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Say Hello to a Vast Underground Ecosystem

Michigan State University researchers have helped unveil an expansive microbial ecosystem living deep within Earth that is fueled by chemicals produced by volcanic eruptions and continental collisions.

Spartans joined an interdisciplinary and international team of scientists to show that these microbial communities eat the carbon, sulfur and iron compounds generated by geological processes beneath Costa Rica. The team published its results in the journal Nature Geosciences on April 22.

“There is a diverse and thriving microbial ecosystem beneath our feet that impacts the Earth in many important ways,” said Matthew Schrenk, an associate professor in MSU’s College of Natural Science. Schrenk works in the Department of Earth and Environmental Sciences and the Department of Microbiology and Molecular Genetics.

“A huge amount of the Earth’s biodiversity is beneath our feet, and they’re critical to the functioning of the planet. Most people don’t realize that,” he said.

Heather Miller, a doctoral student in Schrenk’s research group, also contributed to the study.

Under a blue sky and green mountaintops, a reflective hot spring sits nestled in exposed gray and beige rocks.
MSU researchers and their colleagues studied the microbial communities by sampling hot springs in Costa Rica — like the one shown here — that are connected to deep Earth environments. Credit: Tom OwensCaption

The research team — led by Karen Lloyd, an associate professor at the University of Tennessee, and Donato Giovannelli, a professor at the University of Naples Federico II in Italy — found that this microbial ecosystem sequesters a huge amount of carbon dioxide. In fact, the team estimated that up to 170 metric tons of carbon could be gobbled up by the ecosystem every year.

This work shows that carbon may be siphoned off to feed a large ecosystem,” said Peter Barry, assistant scientist at the Woods Hole Oceanographic Institution and co-author of the study. “This means that biology might affect carbon fluxes in and out of the Earth’s mantle, which forces scientists to change how they think about the deep carbon cycle over geologic time scales.”

When there’s a collision between the Earth’s tectonic plates — specifically an oceanic plate and a continental plate — one plate gets pushed down, or subducted, into the mantle carrying with it materials that accumulated at the seafloor. The other plate becomes studded with volcanoes, which serves as conduits for gases escaping to the atmosphere. This is the main process by which chemical elements are moved between Earth’s surface and its interior, eventually recycling these materials over millions of years back to the surface.

A 3-D illustration shows a thin slab of gray oceanic crust, which is covered by water, being pushed underneath thicker beige continental crust and into the Earth’s mantle, shown in a light green color. Mountains and volcanoes have formed on the continental crust above the subduction zone. “Subduction zones are fascinating environments,” said Maarten de Moor, associate professor at the National University of Costa Rica and co-author on the study. “They produce volcanic mountains and serve as portals for carbon moving between the interior and exterior of Earth.”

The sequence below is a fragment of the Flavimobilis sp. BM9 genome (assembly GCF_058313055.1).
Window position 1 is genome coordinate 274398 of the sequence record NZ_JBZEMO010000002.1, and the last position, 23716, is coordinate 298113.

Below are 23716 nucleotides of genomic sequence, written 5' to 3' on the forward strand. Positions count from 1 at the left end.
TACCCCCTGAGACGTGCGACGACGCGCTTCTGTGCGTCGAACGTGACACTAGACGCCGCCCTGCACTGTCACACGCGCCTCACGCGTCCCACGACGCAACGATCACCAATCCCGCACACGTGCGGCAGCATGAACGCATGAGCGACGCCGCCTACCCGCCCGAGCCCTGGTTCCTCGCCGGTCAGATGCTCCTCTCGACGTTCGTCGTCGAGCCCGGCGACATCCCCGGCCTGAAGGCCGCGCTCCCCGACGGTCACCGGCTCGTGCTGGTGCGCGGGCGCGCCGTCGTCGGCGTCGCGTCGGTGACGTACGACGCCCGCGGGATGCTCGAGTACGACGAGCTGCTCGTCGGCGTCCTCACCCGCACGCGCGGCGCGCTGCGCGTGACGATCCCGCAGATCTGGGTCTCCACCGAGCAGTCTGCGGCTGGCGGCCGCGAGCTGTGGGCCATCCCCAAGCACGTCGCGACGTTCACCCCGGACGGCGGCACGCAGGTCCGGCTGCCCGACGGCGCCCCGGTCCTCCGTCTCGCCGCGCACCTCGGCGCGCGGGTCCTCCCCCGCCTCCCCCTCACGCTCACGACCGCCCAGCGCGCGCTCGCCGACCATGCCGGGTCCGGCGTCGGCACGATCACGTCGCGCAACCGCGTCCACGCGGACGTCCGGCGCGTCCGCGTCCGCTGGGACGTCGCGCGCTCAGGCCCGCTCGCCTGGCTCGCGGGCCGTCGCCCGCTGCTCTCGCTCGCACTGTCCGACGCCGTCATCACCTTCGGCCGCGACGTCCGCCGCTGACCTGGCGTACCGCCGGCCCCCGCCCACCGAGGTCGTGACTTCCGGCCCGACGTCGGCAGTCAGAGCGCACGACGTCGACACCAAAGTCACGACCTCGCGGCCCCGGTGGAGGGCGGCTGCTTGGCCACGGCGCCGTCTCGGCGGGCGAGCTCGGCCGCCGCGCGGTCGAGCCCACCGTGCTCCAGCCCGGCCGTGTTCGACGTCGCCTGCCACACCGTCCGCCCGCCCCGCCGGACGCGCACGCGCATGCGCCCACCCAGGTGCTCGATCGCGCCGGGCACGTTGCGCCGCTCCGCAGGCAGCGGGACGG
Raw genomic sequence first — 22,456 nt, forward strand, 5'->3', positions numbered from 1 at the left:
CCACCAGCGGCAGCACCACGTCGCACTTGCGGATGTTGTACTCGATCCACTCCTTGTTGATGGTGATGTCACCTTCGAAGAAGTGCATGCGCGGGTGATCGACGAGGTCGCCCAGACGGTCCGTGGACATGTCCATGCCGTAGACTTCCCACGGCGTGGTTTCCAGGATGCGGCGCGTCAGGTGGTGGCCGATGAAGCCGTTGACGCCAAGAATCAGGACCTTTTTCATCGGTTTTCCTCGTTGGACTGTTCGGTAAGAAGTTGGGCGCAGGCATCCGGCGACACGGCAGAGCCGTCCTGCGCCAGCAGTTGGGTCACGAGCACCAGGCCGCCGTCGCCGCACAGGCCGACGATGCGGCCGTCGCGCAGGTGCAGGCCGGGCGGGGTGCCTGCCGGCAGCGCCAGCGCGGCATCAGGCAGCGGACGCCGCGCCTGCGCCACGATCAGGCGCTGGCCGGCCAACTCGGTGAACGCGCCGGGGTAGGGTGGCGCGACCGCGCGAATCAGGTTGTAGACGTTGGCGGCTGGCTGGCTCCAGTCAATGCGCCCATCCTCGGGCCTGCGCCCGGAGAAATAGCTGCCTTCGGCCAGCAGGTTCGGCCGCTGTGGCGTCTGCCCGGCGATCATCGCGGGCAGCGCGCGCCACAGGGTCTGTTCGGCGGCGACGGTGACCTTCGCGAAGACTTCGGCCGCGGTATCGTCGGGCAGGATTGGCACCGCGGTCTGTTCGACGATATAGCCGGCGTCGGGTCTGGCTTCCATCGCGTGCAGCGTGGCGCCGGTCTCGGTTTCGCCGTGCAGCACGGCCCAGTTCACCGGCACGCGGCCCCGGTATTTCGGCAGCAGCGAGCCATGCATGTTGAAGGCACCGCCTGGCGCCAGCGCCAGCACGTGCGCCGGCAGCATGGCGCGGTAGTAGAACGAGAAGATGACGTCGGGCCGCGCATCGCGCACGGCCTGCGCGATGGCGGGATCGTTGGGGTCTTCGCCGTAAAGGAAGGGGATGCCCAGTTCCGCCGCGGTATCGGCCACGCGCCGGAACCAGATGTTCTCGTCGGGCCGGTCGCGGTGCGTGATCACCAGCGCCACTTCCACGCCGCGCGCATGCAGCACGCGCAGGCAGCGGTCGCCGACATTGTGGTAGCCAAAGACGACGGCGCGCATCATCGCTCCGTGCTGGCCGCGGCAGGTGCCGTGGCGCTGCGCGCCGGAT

In the new study, the team found microbes that live deep underground across the entirety of the subduction zone under Costa Rica act as gatekeepers, limiting the quantities of the chemicals, including important greenhouse gases, that make it into the atmosphere.

“These microbes use chemicals from the subduction zone to form the base of an ecosystem that is large and filled with diverse primary and secondary producers,” said the University of Tennessee’s Lloyd, a co-corresponding author of the paper. “It’s like a vast forest, but underground.”

 

A white “froth” that is a microbial biofilm floats on the surface of a hot spring enclosed by gray rocks and filled with clear water. A close-up photo of a hot spring reveals white microbial biofilms fueled by chemicals associated with volcanic activity. Credit: Donato Giovannelli

This suggests that the known qualitative relationship between geology and biology may have significant quantitative implications for our understanding of how the distribution of carbon and other elements on Earth have changed throughout its history, potentially impacting global climate.

“We already know of many ways in which biology has influenced the habitability of our planet, leading to the rise in atmospheric oxygen, for example,” said Giovannelli of the University of Naples Federico II and co-corresponding author. “Now, our ongoing work is revealing another exciting way in which life and our planet coevolved.”

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